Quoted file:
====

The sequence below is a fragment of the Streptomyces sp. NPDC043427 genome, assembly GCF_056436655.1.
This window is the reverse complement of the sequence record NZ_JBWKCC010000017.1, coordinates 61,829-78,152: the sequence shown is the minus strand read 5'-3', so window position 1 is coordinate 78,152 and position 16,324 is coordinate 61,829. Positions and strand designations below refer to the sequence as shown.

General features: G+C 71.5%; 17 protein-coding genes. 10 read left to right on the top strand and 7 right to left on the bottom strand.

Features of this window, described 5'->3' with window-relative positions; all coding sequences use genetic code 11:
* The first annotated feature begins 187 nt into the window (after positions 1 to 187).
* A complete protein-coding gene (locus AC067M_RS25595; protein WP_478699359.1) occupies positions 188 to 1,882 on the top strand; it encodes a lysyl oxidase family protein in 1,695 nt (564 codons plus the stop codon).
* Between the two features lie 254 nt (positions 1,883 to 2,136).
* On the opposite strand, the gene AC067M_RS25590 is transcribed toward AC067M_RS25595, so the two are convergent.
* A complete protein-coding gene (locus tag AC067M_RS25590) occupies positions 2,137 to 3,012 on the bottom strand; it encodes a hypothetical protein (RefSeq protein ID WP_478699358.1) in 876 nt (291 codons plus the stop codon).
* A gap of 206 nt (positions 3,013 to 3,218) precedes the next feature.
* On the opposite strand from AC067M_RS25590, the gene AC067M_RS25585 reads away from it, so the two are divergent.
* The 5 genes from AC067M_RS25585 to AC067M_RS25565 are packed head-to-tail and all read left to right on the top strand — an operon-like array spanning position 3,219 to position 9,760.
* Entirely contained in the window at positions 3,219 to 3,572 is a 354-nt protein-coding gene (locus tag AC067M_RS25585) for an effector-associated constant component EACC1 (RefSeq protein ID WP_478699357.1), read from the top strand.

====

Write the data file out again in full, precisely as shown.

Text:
The sequence below is a fragment of the Streptomyces sp. NPDC043427 genome, assembly GCF_056436655.1.
This window is the reverse complement of the sequence record NZ_JBWKCC010000017.1, coordinates 61,829-78,152: the sequence shown is the minus strand read 5'-3', so window position 1 is coordinate 78,152 and position 16,324 is coordinate 61,829. Positions and strand designations below refer to the sequence as shown.

General features: G+C 71.5%; 17 protein-coding genes. 10 read left to right on the top strand and 7 right to left on the bottom strand.

Features of this window, described 5'->3' with window-relative positions; all coding sequences use genetic code 11:
* The first annotated feature begins 187 nt into the window (after positions 1 to 187).
* A complete protein-coding gene (locus AC067M_RS25595; protein WP_478699359.1) occupies positions 188 to 1,882 on the top strand; it encodes a lysyl oxidase family protein in 1,695 nt (564 codons plus the stop codon).
* Between the two features lie 254 nt (positions 1,883 to 2,136).
* On the opposite strand, the gene AC067M_RS25590 is transcribed toward AC067M_RS25595, so the two are convergent.
* A complete protein-coding gene (locus tag AC067M_RS25590) occupies positions 2,137 to 3,012 on the bottom strand; it encodes a hypothetical protein (RefSeq protein ID WP_478699358.1) in 876 nt (291 codons plus the stop codon).
* A gap of 206 nt (positions 3,013 to 3,218) precedes the next feature.
* On the opposite strand from AC067M_RS25590, the gene AC067M_RS25585 reads away from it, so the two are divergent.
* The 5 genes from AC067M_RS25585 to AC067M_RS25565 are packed head-to-tail and all read left to right on the top strand — an operon-like array spanning position 3,219 to position 9,760.
* Entirely contained in the window at positions 3,219 to 3,572 is a 354-nt protein-coding gene (locus tag AC067M_RS25585) for an effector-associated constant component EACC1 (RefSeq protein ID WP_478699357.1), read from the top strand.